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Is There a de Facto National Curriculum?: Evidence from State Standards

Abstract

Systemic reform followed by standards based reform in K-12 education begins with state content standards. Based at least in part on policy research in education, the pair of reforms make the assumption that what is taught is a strong predictor of what students will learn. Thus, being clear about what it is that we want students to know and be able to do and expressing that message in content standards is the first step in standards based reform. Being clear as to the desired outputs of schooling, however, is hypothesized to be insufficient. To give weight to content standards the reforms call for student achievement testing aligned to the standards. The results of student achievement testing can be used in accountability in a variety of ways and to the extent the student achievement tests are aligned to the content standards, accountability should add to the influence of the contents standards on teachers' instructional practices and, ultimately student achievement.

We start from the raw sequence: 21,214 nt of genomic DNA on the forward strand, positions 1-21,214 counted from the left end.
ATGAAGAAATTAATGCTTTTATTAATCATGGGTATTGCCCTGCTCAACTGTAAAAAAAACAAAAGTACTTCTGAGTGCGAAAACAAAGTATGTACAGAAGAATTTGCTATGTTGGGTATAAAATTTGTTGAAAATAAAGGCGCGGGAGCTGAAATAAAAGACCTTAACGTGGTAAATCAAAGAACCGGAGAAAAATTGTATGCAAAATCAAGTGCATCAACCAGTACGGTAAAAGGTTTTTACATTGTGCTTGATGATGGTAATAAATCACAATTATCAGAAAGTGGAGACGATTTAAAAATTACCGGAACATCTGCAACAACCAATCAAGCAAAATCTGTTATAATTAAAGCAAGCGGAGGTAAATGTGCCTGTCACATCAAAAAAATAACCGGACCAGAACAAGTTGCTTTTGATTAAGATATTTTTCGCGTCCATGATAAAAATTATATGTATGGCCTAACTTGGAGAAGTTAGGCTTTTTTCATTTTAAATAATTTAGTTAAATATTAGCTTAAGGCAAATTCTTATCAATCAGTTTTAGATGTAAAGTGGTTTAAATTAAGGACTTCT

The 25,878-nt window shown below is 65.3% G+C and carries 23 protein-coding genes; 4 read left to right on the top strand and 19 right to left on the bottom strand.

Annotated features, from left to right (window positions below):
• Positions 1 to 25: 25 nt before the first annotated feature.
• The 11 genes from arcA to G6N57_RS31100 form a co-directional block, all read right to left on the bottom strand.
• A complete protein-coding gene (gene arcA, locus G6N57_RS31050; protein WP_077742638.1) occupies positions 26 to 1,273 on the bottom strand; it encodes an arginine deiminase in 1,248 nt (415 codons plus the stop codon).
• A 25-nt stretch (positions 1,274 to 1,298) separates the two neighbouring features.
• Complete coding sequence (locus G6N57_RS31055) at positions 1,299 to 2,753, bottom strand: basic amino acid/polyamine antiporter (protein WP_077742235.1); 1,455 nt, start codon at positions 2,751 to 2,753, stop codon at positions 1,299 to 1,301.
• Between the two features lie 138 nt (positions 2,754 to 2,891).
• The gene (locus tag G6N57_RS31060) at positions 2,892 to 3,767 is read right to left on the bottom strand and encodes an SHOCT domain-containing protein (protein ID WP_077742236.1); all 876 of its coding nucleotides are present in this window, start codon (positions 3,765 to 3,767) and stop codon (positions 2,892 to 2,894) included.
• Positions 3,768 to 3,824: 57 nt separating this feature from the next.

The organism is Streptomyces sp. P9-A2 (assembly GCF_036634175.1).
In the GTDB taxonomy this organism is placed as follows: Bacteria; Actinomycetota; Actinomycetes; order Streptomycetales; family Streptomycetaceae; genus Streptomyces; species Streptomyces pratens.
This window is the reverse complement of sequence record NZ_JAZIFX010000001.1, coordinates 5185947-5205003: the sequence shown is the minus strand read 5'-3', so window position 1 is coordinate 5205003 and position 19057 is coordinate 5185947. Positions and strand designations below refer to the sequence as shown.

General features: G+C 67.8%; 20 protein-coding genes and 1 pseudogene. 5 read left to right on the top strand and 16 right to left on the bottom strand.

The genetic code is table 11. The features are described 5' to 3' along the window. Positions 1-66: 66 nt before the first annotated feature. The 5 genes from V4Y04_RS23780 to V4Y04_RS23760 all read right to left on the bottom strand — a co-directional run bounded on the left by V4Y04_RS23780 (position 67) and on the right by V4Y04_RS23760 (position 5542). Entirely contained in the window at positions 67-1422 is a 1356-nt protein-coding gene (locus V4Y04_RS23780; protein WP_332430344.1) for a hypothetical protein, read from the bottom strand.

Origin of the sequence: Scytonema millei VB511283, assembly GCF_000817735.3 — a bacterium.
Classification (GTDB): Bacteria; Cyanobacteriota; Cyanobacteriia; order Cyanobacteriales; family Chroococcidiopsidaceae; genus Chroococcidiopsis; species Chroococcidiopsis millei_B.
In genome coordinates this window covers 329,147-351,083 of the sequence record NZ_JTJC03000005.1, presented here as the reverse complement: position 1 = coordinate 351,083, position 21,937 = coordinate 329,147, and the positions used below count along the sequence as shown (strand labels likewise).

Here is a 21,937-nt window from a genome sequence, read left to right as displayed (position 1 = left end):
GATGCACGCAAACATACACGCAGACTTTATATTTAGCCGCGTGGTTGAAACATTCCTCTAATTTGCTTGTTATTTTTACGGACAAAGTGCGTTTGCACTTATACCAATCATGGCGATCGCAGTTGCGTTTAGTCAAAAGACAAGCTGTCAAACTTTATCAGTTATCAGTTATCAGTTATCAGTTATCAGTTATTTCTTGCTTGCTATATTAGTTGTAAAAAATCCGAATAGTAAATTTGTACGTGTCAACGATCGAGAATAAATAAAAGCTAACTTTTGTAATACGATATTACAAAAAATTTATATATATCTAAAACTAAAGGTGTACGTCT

See: Common Core State Standards, 2010.

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